I squinted through the fading twilight. He did look poorly, with a hectic flush behind his grey cheeks. "Well, you certainly don't want more of that one. It's trash. Tell you what -- you rest here, and we'll bring you back dinner."

"That would be a kindness." He curled up wearily. Josiah enjoys a stalk as much as the rest of us, despite his academian ways, and I hissed in deeper concern. "It's funny though..." his voice came after a moment. "...That one had words coming out his ears. Glabrous. Polypoidal. Rugose. Inchoate..."

We went down to Innsmouth. The streets echoed with our cheery cries, and we brought back two more by midnight; but Josiah was no better. We heard him calling miserably as we approached our camp.

"Hungry, are you?" said Chaunce. "We've got--" But then he stared. "You haven't been picking at that bad one again, have you?"

Josiah flinched and scrubbed at his face. Fatty smears remained, and we could see that the ill buck's head was as empty as a grave in a ghoulyard. "Here!" I shouted. "What did you do that for? We've got a fresh meal for you."

Chaunce cracked the larger catch and held out a tempting handful. Josiah clutched at it and sucked, eyes closed. I nodded. "That'll set you right." We polished off the smaller Innsmouther among ourselves, letting Josiah to enjoy his gift in its entirety. Companionship and aid to the weak. We don't talk about it much, but it's our unspoken vow. It's how our kind is able to endure.

But as we settled back to discuss our inheritance, Josiah spoke up -- in feverish, desperate tones. "Shapes. I can see them, around a corner... an angle..." We glanced at each other. "...I think I see their meaning. They're watching us."

"What are, Josiah?" I crouched over him. "Angles? Did we bring you a mathematician? He smelled like a professor, I thought you'd enjoy a bookish legacy--"

"Not this trash!" Josiah snarled and kicked the remains away -- and I realized he'd barely eaten a bite. "The one from last night!"

I took his face between my hands, forced him to look at me. "Tell us, Josiah."

He shuddered. "Names. Curves. Words. He saw them, I can see them... Squamous, he was thinking. Rugose and ichthyoid. But he didn't have the words; he was covering the truth with words, to block it out." Josiah's skin quivered, his weals weeping. "I don't have the words, I can't block out the names..."

Chaunce hissed viciously. I was staring, numb. The rest of us were as silent. Josiah's voice ran on, though his fangs were rictus-locked. "Hungry, I can hear through the hunger... you said you'd bring me brains..."

"Here, Josiah." Chaunce plucked a morsel from deep in the skull, the juicy white love-knot, and pushed it forward. "We did bring them. They're fresh, they're clean."

"No! Not this filth!" The rich meat dribbled through Josiah's cheeks, unswallowed. "Bring me brains! I need... brains..."

And a shudder of fear ran through my gut, to hear our joyous hunting cry turned into this... this rent whine of hideous, unfulfillable desperation.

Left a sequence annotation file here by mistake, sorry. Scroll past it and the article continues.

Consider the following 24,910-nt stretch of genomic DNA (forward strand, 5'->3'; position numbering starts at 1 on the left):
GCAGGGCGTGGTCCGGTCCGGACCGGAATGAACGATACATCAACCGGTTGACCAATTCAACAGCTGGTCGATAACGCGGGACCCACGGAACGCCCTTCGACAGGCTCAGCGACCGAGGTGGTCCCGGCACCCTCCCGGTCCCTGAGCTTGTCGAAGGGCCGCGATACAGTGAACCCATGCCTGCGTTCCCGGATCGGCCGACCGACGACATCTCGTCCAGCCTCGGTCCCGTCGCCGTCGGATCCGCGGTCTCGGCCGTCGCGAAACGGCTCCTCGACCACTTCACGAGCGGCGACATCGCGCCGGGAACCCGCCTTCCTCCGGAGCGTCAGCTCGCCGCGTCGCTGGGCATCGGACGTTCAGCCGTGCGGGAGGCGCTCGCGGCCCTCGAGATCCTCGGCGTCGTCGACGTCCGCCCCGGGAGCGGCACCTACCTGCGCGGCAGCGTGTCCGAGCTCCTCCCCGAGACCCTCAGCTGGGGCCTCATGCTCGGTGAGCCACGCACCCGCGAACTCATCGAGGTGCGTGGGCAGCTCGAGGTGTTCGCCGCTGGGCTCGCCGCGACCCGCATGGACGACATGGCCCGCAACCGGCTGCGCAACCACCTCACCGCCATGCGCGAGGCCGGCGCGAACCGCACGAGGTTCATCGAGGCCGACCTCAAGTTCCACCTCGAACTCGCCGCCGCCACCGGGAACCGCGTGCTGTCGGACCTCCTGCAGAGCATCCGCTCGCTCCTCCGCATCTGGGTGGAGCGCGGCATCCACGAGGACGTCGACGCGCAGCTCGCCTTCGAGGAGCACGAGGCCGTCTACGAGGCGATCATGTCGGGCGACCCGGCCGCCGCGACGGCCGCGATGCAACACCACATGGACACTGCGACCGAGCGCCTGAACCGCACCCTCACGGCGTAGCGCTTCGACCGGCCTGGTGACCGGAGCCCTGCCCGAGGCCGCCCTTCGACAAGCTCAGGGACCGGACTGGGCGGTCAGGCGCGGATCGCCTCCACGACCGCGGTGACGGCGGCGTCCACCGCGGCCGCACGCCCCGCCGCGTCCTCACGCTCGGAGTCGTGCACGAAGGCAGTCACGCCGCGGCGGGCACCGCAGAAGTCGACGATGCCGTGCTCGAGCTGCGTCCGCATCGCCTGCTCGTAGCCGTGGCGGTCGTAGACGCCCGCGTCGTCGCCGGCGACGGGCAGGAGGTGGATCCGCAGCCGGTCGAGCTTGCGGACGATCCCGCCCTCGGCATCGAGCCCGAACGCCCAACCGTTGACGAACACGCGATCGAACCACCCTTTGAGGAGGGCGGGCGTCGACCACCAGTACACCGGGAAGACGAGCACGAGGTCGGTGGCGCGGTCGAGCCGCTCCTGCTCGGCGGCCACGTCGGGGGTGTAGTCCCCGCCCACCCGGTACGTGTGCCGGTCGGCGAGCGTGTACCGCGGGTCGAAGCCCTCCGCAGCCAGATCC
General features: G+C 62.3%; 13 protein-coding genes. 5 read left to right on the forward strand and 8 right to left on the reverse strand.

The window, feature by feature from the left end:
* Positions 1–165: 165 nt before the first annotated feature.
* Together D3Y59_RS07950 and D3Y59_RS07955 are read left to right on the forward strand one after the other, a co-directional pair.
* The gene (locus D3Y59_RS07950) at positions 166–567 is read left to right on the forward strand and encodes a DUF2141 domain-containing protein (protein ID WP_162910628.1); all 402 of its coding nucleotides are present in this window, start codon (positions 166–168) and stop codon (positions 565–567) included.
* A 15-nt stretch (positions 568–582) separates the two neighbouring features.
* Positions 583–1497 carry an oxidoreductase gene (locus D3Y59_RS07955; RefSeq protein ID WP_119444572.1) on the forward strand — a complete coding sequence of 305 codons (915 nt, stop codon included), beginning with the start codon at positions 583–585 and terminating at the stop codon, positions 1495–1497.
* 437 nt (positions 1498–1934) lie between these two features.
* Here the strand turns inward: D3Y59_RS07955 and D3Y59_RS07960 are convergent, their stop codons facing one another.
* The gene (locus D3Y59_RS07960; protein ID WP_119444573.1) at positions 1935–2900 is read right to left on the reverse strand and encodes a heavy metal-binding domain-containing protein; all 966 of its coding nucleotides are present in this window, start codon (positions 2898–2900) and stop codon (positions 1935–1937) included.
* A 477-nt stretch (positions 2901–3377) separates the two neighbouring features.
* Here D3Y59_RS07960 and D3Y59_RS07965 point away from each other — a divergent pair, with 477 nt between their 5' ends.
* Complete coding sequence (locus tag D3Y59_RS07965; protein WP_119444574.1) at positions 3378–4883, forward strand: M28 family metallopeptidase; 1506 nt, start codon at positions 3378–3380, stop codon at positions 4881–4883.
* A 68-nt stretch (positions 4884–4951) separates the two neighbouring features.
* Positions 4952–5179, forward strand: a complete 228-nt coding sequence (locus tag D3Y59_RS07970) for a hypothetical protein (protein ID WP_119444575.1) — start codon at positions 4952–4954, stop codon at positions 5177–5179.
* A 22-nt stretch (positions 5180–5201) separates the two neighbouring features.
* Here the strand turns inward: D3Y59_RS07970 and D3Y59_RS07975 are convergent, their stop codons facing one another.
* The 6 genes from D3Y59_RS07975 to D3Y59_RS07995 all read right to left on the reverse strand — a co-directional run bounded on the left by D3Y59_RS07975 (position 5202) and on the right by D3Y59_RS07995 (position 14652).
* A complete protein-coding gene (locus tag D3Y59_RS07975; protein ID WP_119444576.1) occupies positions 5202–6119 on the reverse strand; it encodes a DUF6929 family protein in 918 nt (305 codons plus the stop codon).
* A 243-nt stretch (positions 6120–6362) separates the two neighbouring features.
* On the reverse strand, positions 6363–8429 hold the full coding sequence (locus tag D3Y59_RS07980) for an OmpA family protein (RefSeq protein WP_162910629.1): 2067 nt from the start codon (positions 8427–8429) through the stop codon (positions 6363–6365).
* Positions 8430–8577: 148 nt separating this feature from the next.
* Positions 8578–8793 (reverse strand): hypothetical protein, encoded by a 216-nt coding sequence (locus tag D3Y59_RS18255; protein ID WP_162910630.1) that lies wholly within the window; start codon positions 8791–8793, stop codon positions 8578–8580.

Josiah was gone before the first murk of dawn. We broke his body's arms and legs, and held it down while we argued over his legacy.

"He was contaminated," Zeb said flatly. "The illness likely remains. We cannot risk it."

"So we should leave his legacy to rot?" I gnashed my teeth; hisses echoed from behind me. "He was Josiah Jonathan Martha Jean-Francois Dun-horse Harefoot and more. He carried the inheritance of centuries. Now that has fallen to us. If we trample it into the dirt, Josiah will have gone for nothing!"

The body twitched and gurgled, as if to agree with my vehemence.

Zeb ignored it. "And if his legacy destroys us all? What of our inheritances?" His throat worked, weeping. "It could be decades before our kind arises in these hills again. And even then, they will inherit poison as they redeem us!"

Silence closed over our band. The thought numbed our souls: our legacies bound irretrievably to sickness and horror. No longer carried proudly down the clear abysses of time, but mired in filth. Borne, if at all, a few agonizing steps at a time, a few hours of pain and sick hunger -- before falling again into the mud, bloated with yet more ruined inheritance...

It was Chaunce who reared up. "Then I will carry Josiah's legacy alone." His teeth shone in the gathering light. "I will bear the risk. And if sickness takes me," his whole eye pinned us, "then I will speak my legacy to you. Mine and Josiah's."

It could be done. Words were a bare shadow of a soul's inheritance, but legacy was a bare shadow of life. All of us treasured the legacy of White Mouse Ragnar Sigla, raised from ink and letters -- an inheritance etched on deerskin, discovered by our band centuries after White Mouse's meat had turned to dust. How much more could we glean from Chaunce's black lips, telling us the stories of his lives in the night?